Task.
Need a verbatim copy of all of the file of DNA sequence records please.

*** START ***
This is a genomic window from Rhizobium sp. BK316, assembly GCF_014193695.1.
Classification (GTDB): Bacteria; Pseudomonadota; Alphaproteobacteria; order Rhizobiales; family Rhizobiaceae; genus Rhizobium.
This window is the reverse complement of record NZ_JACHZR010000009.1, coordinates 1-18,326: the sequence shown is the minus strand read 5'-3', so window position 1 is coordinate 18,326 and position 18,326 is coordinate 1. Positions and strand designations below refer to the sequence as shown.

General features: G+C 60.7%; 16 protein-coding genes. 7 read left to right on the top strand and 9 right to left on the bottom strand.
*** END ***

This is a genomic window from Rhizobium sp. BK316, assembly GCF_014193695.1.
Classification (GTDB): Bacteria; Pseudomonadota; Alphaproteobacteria; order Rhizobiales; family Rhizobiaceae; genus Rhizobium.
This window is the reverse complement of record NZ_JACHZR010000009.1, coordinates 1-18,326: the sequence shown is the minus strand read 5'-3', so window position 1 is coordinate 18,326 and position 18,326 is coordinate 1. Positions and strand designations below refer to the sequence as shown.

General features: G+C 60.7%; 16 protein-coding genes. 7 read left to right on the top strand and 9 right to left on the bottom strand.